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Sample Size Does Not Determine the Width of the Confidence Interval

Clinicians sometimes equate the size of a study or the number of participants in a study with the width of the confidence interval (CI) and thus with its precision. This chapter deals with issues of precision and the resulting CIs associated with treatment effects on dichotomous (yes/no) outcomes, such as death, stroke, or myocardial infarction. As it turns out, for the relative measures of effect sizes (eg, relative risk [RR] or relative risk reduction [RRR]), the number of patients in a study is a secondary determinant of the width of a CI, with the primary determinant being the absolute number of events.

Small Sample Sizes Can Give Narrower Confidence Intervals Than Large Sample Sizes

Consider 2 hypothetical studies. Both show an RRR of 33% of some adverse outcome with an intervention A vs control. Study 1 has enrolled 100 patients in each of the experimental and control groups, and study 2 has enrolled 1000 patients in each group. Which of the 2 studies will generate a more precise estimate of treatment effect, represented by a narrower CI? The apparently obvious answer is study 2, with its sample size an order of magnitude larger than that of study 1.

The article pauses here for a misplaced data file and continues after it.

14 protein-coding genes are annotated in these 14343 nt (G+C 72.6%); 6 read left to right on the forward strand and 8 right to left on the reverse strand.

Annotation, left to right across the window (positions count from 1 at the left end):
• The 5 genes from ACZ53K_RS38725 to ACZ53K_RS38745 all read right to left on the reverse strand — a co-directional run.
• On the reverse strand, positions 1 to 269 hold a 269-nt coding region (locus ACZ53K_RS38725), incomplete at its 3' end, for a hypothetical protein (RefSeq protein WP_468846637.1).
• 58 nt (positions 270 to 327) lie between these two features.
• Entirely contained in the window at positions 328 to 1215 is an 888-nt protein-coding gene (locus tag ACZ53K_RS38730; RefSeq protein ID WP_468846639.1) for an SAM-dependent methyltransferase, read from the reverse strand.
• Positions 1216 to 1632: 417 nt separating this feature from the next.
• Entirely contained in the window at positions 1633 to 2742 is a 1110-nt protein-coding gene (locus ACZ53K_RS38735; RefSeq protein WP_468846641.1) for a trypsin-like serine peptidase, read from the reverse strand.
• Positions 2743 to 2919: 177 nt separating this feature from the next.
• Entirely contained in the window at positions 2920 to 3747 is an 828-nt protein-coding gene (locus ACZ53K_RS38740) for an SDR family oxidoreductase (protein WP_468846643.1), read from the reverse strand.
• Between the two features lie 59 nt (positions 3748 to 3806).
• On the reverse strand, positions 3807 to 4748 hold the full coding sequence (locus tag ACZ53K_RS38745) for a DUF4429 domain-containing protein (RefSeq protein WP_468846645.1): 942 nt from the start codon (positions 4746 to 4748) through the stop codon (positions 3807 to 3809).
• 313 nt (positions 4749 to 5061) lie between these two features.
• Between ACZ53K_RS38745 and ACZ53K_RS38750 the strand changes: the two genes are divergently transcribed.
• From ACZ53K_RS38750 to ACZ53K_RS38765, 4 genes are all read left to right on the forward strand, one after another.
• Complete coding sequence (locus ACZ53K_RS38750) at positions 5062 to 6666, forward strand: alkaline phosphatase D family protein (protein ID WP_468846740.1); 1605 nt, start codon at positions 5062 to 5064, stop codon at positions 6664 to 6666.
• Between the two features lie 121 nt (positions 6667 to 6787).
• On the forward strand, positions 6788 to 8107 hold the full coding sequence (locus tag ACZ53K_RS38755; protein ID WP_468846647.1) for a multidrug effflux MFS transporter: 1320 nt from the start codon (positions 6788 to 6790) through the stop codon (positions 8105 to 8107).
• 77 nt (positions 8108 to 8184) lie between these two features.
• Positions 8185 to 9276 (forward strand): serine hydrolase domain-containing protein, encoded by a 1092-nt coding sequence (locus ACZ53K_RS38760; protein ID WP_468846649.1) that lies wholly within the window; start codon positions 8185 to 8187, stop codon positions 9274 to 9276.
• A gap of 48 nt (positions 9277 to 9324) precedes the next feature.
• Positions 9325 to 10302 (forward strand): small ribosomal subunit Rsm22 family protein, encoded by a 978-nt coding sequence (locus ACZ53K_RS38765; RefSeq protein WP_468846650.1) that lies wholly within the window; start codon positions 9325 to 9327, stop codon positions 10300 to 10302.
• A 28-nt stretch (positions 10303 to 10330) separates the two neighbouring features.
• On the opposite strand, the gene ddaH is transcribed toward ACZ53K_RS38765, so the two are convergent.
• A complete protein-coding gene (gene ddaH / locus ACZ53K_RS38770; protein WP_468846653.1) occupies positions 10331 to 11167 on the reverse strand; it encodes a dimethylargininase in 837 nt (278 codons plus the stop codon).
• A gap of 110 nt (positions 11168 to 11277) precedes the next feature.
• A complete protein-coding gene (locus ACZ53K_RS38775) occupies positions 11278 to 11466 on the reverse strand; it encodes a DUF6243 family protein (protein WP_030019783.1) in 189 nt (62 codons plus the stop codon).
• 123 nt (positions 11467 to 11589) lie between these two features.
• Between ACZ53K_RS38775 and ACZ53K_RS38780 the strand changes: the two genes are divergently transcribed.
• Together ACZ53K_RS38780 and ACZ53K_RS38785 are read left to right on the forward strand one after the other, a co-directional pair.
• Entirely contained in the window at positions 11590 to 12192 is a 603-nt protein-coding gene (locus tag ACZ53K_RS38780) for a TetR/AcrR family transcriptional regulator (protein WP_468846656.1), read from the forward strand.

Suppose, however, that study 2—the study with the larger sample size—generated its RRR of 33% on the basis of 2 outcomes among 1000 people receiving intervention A vs 3 outcomes among 1000 people in the control group. Study 1 produced an RRR of 33% on the basis of 20 outcomes among 100 people receiving intervention A vs 30 outcomes in the control group.

Which RRR of 33% do you trust more? Which one is more precise? Which has the narrower associated CI? As shown in Table 12.3-1, study 1 yields the narrower CI because it is not the number of participants but rather the number of outcome events that matters most.

TABLE 12.3-1

Sample Size, Event Rate, and the Width of the Confidence Interval

Confidence Intervals Become Narrower as the Number of Events Increases

In the following figures, we explore the association among sample size, number of events, and the precision of the study results by calculating CIs around the RRR from a set of hypothetical studies. The starting point is 100 patients per group, with 8 patients having an event ...

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